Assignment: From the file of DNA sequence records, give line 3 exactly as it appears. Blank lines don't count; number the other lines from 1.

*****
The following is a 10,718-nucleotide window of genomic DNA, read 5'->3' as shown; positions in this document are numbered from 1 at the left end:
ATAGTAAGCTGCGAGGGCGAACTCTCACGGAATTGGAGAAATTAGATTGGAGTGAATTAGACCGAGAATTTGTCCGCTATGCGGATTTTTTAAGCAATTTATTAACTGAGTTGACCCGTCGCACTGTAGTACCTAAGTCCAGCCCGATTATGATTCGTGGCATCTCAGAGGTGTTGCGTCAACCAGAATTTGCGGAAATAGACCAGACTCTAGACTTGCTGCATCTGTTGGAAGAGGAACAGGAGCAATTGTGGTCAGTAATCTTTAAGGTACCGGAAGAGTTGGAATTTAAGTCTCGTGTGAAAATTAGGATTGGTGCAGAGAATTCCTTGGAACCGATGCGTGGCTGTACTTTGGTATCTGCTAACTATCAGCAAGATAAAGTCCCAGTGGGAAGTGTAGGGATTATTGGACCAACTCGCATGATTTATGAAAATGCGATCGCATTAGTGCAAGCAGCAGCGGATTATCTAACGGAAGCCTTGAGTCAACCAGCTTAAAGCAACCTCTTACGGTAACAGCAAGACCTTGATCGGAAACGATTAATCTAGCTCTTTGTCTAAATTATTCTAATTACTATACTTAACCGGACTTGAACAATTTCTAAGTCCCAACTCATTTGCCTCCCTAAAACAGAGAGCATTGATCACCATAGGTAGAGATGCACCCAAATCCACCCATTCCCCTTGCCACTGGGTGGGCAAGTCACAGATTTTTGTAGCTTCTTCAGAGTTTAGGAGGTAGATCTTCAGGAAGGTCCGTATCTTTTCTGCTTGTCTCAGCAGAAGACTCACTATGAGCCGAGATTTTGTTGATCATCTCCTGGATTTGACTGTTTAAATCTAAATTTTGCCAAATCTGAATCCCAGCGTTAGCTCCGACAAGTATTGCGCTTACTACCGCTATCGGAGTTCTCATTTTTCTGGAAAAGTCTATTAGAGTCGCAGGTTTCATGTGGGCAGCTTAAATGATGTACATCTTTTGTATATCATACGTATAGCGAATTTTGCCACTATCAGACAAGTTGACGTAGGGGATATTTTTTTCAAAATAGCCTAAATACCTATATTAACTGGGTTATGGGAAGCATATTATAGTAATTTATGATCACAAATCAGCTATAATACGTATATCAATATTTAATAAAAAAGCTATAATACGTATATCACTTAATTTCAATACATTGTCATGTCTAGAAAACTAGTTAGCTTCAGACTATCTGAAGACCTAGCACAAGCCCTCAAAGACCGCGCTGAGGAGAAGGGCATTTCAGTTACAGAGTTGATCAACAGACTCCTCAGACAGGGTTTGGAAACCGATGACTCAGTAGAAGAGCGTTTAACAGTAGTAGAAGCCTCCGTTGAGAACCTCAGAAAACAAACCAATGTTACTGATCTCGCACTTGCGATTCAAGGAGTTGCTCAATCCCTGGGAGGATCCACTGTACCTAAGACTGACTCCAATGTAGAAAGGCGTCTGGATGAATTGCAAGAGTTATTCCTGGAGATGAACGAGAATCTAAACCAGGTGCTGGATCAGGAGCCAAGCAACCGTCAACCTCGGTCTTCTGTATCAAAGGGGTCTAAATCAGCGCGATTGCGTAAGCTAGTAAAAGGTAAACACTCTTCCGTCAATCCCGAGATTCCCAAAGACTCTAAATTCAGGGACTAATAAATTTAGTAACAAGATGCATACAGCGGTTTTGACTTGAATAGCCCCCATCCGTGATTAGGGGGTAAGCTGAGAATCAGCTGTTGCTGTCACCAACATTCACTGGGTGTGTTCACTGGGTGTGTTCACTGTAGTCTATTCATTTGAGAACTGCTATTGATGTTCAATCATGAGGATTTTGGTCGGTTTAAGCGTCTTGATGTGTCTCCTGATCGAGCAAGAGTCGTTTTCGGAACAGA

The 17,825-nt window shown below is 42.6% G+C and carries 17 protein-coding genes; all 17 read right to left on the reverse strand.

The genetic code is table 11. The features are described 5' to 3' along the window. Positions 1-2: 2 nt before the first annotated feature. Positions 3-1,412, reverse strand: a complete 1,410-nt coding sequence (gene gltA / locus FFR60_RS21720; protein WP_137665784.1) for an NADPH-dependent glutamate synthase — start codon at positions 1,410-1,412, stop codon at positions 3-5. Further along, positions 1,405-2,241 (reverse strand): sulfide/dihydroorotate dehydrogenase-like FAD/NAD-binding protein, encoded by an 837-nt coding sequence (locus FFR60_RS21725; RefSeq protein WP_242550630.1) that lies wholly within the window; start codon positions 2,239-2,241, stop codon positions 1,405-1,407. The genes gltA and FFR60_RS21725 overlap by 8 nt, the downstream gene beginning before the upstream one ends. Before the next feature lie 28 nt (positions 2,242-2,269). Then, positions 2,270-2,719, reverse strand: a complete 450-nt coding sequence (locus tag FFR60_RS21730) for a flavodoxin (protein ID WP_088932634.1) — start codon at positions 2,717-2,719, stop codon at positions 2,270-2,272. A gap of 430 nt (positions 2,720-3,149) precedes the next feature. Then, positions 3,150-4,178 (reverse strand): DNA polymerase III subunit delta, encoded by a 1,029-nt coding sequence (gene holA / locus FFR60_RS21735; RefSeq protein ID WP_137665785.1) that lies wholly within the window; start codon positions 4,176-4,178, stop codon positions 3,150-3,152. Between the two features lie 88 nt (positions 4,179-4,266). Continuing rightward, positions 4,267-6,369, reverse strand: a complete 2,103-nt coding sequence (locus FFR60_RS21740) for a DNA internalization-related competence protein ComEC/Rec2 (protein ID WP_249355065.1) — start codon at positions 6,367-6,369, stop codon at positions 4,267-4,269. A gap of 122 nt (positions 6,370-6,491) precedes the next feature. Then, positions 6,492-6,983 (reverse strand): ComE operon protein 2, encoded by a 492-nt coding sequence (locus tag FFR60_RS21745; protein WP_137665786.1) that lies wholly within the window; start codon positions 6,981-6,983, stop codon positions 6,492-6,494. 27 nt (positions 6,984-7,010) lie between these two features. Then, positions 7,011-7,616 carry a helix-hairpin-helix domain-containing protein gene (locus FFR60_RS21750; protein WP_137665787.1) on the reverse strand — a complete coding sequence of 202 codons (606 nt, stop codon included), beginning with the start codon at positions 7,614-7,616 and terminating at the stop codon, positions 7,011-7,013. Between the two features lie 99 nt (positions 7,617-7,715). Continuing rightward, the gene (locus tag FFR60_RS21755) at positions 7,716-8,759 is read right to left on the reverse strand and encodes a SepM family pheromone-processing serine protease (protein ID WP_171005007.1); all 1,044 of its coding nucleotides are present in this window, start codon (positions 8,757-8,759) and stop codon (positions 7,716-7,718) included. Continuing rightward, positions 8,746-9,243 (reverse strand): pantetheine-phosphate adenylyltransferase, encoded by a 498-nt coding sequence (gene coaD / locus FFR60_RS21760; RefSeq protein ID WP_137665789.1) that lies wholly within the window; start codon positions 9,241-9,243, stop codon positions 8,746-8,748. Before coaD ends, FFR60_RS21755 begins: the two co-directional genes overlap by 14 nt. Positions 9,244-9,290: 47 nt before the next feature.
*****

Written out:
The 17,825-nt window shown below is 42.6% G+C and carries 17 protein-coding genes; all 17 read right to left on the reverse strand.